1. Goodwin, Peter M.

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The drug adagrasib-a binding inhibitor for the G12C mutant form of the Kirsten rat sarcoma (KRAS) oncogene-brought promising clinical responses, including in brain metastases, for patients whose non-small cell lung cancers (NSCLC) had already been treated with chemotherapy and immunotherapy. A lively first day of the 2022 American Society of Clinical Oncology (ASCO) Annual Meeting heard this news from the KRYSTAL-1 study (Abstract 9002), simultaneously published in the New England Journal of Medicine (2022; doi: 10.1056/NEJMoa2204619).

Lung Cancer. Lung Ca... - Click to enlarge in new windowLung Cancer. Lung Cancer

"For a long time we didn't have any KRAS drugs. It was deemed the undruggable target. Now we have a second drug that apparently works," said senior author of the study, Alexander I. Spira, MD, PhD, FACP, Medical Oncologist with Virginia Cancer Specialists. "It's also important because there is preliminary evidence of brain activity-which is super important because a lot of these patients will have brain metastases.


"The challenge that we have right now is [that], in this population, we don't have anything that really works in the brain very well," he told Oncology Times. "And for the first time, we presented some preliminary data today with active and treated metastases. We're starting to see some activity and efficacy in central nervous system (CNS) metastases-which is important because this is a huge unmet need for these patients."

Alexander I. Spira, ... - Click to enlarge in new windowAlexander I. Spira, MD, PhD, FACP. Alexander I. Spira, MD, PhD, FACP

When he was asked why adagrasib should have this ability to treat brain metastases, Spira said it wasn't about the KRAS mutation itself (even though patients with the mutation had a tendency to develop more brain metastases). But it was about the drug's ability to reach the brain.


"The challenge is getting the drugs into the central nervous system: How do you get the drugs into the brain? That's the key thing that we've been lacking," he stated. Although, he acknowledged that there had been hopes such a small molecule drug would work in the brain. "It's become almost an assumption that a lot of these small molecules do have CNS activity. But that's not necessarily the case. We have to prove it first."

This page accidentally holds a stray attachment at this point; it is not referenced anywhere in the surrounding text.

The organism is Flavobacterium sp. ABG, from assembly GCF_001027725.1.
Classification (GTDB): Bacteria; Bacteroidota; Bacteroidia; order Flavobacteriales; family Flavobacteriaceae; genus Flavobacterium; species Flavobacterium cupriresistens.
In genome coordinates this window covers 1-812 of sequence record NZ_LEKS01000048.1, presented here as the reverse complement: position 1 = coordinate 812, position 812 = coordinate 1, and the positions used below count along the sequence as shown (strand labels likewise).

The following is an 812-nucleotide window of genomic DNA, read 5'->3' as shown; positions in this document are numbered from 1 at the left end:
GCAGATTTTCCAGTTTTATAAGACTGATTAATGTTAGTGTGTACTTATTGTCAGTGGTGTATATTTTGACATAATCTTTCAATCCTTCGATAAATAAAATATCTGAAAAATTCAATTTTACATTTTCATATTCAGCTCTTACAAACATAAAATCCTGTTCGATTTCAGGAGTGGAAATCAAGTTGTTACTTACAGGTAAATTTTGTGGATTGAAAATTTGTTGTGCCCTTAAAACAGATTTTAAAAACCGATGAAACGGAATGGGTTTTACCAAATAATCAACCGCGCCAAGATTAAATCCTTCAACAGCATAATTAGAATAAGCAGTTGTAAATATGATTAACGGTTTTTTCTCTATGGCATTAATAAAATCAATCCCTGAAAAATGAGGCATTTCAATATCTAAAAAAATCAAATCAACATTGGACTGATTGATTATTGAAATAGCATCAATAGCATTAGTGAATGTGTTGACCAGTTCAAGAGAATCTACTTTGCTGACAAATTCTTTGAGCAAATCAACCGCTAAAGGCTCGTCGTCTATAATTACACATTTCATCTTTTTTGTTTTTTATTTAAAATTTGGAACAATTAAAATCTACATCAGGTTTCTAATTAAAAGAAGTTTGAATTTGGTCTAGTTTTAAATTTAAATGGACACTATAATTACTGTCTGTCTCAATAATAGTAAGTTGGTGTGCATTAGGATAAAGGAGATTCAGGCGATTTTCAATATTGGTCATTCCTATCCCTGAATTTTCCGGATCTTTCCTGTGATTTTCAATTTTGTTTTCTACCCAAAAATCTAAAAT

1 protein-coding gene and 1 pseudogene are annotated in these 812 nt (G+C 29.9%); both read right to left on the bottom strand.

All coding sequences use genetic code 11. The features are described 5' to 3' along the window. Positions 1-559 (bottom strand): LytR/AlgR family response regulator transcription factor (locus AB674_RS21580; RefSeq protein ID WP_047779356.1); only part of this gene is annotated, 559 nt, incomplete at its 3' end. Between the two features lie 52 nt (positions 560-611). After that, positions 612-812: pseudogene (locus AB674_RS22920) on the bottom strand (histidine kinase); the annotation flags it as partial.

Spira said that, although another KRAS inhibitor, sotorasib, had already been found to be effective in the brain, there were good reasons for looking at an alternative molecule. "It's always good to have two. It gives patients opportunities [and] they do have slightly different side effect profiles. One of the things people are going to be looking at is: Does one work after the other one? Does one work if the other one is not tolerated?" KRAS inhibition could also potentially be combined with other medicines such as checkpoint inhibitors, he noted.


Study Details

In the KRYSTAL-1 study, 116 patients who had already been treated for their lung cancers (with chemotherapy and immunotherapy) each had 600 mg of adagrasib twice a day. The response rate was 43 percent. There was preliminary evidence of CNS activity in patients with stable, treated brain metastases. "And it worked," Spira noted. "A lot of patients did require a dose reduction. But most important: The discontinuation rate was only about 7 percent."


Adagrasib inhibits the KRAS G12C oncogene by irreversibly binding to it and locking it in its inactive state. Before the study, adagrasib had already shown clinical activity and an acceptable adverse event profile, the researchers wrote.


All patients had been previously treated with platinum-based chemotherapy and anti-programmed death 1 (PD-1) or programmed death ligand 1 (PD-L1) immunotherapy. The primary endpoint in KRYSTAL-1 had been objective response, and secondary endpoints included the duration of any response, the progression-free survival, overall survival, and safety.


A total of 116 patients with NSCLC and the mutation had been treated-nearly all of them previously having received both chemotherapy and immunotherapy. Out of the 112 patients who had measurable disease at baseline, 48 had a confirmed objective response. The median duration of response was 8.5 months, and the median progression-free survival was 6.5 months. After median follow-up of 15.6 months, the median overall survival was 12.6 months.


Among 33 patients with previously treated, stable central nervous system metastases, the intracranial confirmed objective response rate was 33.3 percent. Treatment-related adverse events (AEs) had occurred in 97.4 percent of the patients. Half of whom had Grade 1 or 2 AEs, and just less than half had Grade 3 or higher AEs (including two deaths). But only 7 percent of patients opted for drug discontinuation.


Although KRYSTAL-1 had not been a randomized study, treatment with adagrasib appeared to have been superior to standard of care with docetaxel, Spira said. The biggest side effects had been gastrointestinal and were managed-including by dose reductions. So, he noted that the remaining questions had been to discover whether adagrasib could be combined with other agents such as checkpoint inhibitors. He also said they needed to optimize doses and to see if it could bring benefits in the frontline setting.


"KRAS is no longer an undruggable target: We have two drugs. And we've just got to get them to more patients," Spira concluded.


Peter M. Goodwin is a contributing writer.